Renovating your home is difficult at any time. However, it can be even more complicated when you’re co-parenting children. Not only do you need to figure things out for your own household, but you also need to consider your co-parents. In the United States, 80% of homes are over twenty years old. This means that many of them need renovations. If you’re planning to renovate your home while co-parenting, here are some tips to make the process easier.
1. Schedule Carefully
You’ll want your renovations to occur during a time that is most convenient for everybody involved. Having contractors working in your home is incredibly disruptive to your regular routine. Since children thrive on routine, you’ll want to keep their lives as normal as possible. Discuss the timing with your co-parent. By doing renovations during the school year, you can do a lot of the work when the children are at school. You can also consider having the children spend a little more time at their other parent’s home while construction is being done on yours. Children spend an average of 277 days each year with their custodial parents. But if you’re co-parenting, you should be able to be flexible about that. If you can work together to keep things stable for your children, it’ll make renovations easier for everyone.
2. Keep Your Co-Parent Informed
You need to communicate with your co-parent. Even if you think what happens in your home shouldn’t matter to them, it does because you’re both responsible for your children. If you’re good co-parents, you care equally about your children’s needs. Renovations are going to disrupt the children, potentially causing stress and anxiety. If their other parent knows what is going on, they can help make the children more comfortable during renovations. In some cases, it will be best for the children to go to their house during certain parts of construction. Then, in others, just having another parent reassure them will be enough.
3. Keep a Child-Friendly Space
As the renovations move through your home, make sure that you keep at least one part of it child-friendly at all times. This space might change when necessary, but it will give the children a place to be that is safe and comfortable. Keep some of their toys and clothes out of storage and make sure that they have everything they need in that space. Other parts of the house could get dangerous. For instance, sealant takes 24 to 48 hours to dry, so you don’t want to risk your child getting into it. By providing a safe space in your home, you give them some normalcy.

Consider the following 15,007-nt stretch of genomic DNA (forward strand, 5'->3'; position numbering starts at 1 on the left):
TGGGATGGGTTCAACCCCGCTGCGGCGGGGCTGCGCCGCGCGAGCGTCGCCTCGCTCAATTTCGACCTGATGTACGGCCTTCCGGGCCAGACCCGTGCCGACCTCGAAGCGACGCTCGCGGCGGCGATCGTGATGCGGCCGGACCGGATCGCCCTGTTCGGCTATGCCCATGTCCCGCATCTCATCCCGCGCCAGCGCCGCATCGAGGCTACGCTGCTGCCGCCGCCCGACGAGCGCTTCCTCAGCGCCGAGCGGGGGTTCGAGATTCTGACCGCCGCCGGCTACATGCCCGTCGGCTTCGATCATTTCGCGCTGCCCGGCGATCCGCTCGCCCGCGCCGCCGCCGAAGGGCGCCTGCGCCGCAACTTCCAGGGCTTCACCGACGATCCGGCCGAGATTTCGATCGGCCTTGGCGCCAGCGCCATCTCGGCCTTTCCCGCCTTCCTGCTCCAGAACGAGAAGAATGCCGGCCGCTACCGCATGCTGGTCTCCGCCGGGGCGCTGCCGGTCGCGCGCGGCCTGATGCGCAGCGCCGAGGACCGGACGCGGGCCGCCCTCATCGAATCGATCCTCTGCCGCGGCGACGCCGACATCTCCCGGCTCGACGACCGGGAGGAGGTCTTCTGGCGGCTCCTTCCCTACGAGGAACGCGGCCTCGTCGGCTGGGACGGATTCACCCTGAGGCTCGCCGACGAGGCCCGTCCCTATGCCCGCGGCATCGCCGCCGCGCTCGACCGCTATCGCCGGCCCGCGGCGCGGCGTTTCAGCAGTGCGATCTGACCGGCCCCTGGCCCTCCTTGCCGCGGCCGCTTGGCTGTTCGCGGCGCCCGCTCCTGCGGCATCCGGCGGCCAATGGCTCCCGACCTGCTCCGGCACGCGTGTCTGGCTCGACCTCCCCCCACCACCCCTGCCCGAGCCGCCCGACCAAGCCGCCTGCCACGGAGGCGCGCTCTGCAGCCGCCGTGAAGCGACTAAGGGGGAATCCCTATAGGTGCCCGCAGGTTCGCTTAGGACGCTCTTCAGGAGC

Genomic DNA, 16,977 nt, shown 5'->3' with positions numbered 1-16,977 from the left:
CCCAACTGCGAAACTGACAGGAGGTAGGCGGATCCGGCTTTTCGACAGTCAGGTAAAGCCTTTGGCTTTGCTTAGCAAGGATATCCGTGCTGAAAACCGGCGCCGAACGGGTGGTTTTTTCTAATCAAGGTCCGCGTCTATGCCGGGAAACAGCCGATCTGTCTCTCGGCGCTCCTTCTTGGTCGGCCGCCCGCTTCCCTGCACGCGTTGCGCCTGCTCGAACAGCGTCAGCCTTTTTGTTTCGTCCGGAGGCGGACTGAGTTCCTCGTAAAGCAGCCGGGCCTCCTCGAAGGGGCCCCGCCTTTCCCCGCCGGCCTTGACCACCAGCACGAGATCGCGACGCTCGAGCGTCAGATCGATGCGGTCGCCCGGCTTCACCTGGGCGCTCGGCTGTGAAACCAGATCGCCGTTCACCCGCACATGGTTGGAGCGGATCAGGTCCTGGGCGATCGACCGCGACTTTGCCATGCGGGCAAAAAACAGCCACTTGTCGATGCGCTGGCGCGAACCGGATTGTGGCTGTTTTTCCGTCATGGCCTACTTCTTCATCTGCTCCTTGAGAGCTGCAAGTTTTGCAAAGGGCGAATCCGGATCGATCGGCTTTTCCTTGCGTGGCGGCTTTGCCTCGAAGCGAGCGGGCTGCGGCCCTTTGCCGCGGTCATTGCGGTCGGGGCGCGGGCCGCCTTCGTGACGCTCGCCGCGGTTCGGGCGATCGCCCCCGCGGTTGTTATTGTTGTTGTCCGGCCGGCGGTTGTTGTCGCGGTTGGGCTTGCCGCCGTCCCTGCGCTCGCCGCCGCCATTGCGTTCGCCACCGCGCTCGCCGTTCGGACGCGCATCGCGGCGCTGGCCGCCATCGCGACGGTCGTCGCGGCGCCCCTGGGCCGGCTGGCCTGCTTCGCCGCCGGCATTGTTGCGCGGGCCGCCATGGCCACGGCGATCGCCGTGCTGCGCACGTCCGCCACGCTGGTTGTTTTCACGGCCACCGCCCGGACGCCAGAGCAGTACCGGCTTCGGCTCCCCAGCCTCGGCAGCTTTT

4. Communicate with Your Children
Just as you need to be clear with your co-parent, you also need to communicate with your children so that they know what is going on. Renovations will not only cause stress during the construction process, but they might also make children nervous after. Assure them that this is going to make the house a safer place for all of you and that they will always have a home there. If your children know what is going on, they’re more likely to be calm for you and your co-parent throughout the process.
If you want to have successful renovations while co-parenting, you need to put in a little extra work. Make sure that you and your co-parent are working together to keep everybody safe and secure. If you provide your children with the space and support they need, they will feel much more comfortable during construction. Then they can also go to your co-parent’s house a little extra or when things are particularly rough in your home. Setting these things up will help everything go smoothly.